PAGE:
Listening to the student voice: how are students really using mobile technologies for learning?

Murphy, Angela and Farley, Helen and Johnson, Chris and Lane, Michael ORCID: and Carter, Brad ORCID: and Hafeez-Baig, Abdul and Midgley, Warren and Dekeyser, Stijn and Rees, Sharon and Mitchell, Maxine and Doyle, Joanne and Koronios, Andy (2013) Listening to the student voice: how are students really using mobile technologies for learning? In: 30th Australasian Society for Computers in Learning in Tertiary Education Conference (ASCILITE 2013): Electric Dreams, 1-4 Dec 2013, Sydney, Australia.

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Modern students are communicating and interacting with mobile technologies in ways that were unknown to generations before them. Rarely seen without a mobile device glued to their hands, students of today have unique and specific expectations about connectivity and accessibility of information. Mobile learning has many facets (Sharples, Taylor, Vavoula, 2005; Traxler 2002) and is not just about using mobile devices. But mobile devices are a most important conduit for learning that may result in astounding changes in the ways students learn.

The value of integrating mobile technologies within learning environments has been demonstrated extensively in the literature (Manga & Lu, 2013). As a result, higher education institutions are beginning to consider the need for improved mobile functionality within the design of learning environments (e.g. Klapdoor, 2012; New Mexico State University, 2012; The University of Melbourne, 2012). There are many experiments in progress, but full scale evaluations of the effectiveness of mobile learning in Higher Education are lacking (Wishart & Green, 2010).

The University of Southern Queensland, in partnership with the Australian National University and the University of South Australia is working on a project to develop a Mobile Learning Evaluation Framework. The aim of this project is to provide higher education institutions with resources to effectively implement mobile learning initiatives. Educational institutions are attempting to provide mobile learning to students with little understanding of what might be effective. One of the first steps is to gain insight into how learners who are familiar with mobile technologies in other contexts have integrated them into their learning. Understanding how students have reflexively integrated mobile technologies into their learning habits and routines will help institutions to understand which mobile learning initiatives are relevant to students and how they are effective for their learning.

The project team collaborated with USQ’s student services department to develop a video that brings to life the current mobile learning activities and needs experienced by students. Five students from USQ were approached to share their views on camera. Each student was asked to respond to questions about how they use their mobile devices for study, what they would like to be able to achieve on their devices, what the benefits of these devices are for study, what challenges they foresee, and what they would like to see available through an app.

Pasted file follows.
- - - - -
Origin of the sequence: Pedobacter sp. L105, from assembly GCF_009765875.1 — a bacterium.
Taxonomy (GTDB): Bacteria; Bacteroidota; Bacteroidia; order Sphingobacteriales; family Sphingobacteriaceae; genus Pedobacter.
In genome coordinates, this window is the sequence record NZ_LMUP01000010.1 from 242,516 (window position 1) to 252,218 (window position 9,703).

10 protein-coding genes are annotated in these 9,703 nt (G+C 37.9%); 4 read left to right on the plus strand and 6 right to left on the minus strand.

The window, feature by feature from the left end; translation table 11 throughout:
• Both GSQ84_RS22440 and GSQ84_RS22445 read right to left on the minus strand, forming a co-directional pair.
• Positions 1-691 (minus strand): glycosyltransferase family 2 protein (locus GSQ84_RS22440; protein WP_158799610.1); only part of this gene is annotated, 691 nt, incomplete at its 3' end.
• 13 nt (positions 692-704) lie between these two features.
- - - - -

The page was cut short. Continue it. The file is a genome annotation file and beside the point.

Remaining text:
The poster will consist of short video snippets in MP4 format of the responses to these questions in an interactive presentation, accompanied by speech bubbles that highlight key responses. The responses to these questions present strong evidence about the extent to which students are independently using mobile technologies to support their learning. The importance of adequate infrastructural and educational support for students wanting to use mobile technologies for their studies is also abundantly clear. The poster will also include recommendations for higher education institutions to consider including when designing online learning environments for mobile accessibility.

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Item Type: Conference or Workshop Item (Commonwealth Reporting Category E) (Poster)
Refereed: Yes
Item Status: Live Archive
Additional Information: The author(s) assign to ascilite and educational non-profit institutions, a non-exclusive licence to use this document for personal use and in courses of instruction, provided that the article is used in full and this copyright statement is reproduced. The author(s) also grant a non-exclusive licence to ascilite to publish this document and its associated digital poster on the ascilite Web site and in other formats for the Proceedings ascilite Sydney 2013. Any other use is prohibited without the express permission of the author(s).
Faculty/School / Institute/Centre: Historic - Australian Digital Futures Institute (8 Dec 2010 - 6 Jul 2016)
Faculty/School / Institute/Centre: Historic - Australian Digital Futures Institute (8 Dec 2010 - 6 Jul 2016)
Date Deposited: 25 Apr 2014 11:07
Last Modified: 17 Dec 2020 02:34
Uncontrolled Keywords: mobile learning, m-learning, e-learning, student voice, higher education
Fields of Research (2008): 13 Education > 1303 Specialist Studies in Education > 130306 Educational Technology and Computing
Fields of Research (2020): 39 EDUCATION > 3904 Specialist studies in education > 390405 Educational technology and computing
Socio-Economic Objectives (2008): C Society > 93 Education and Training > 9301 Learner and Learning > 930102 Learner and Learning Processes

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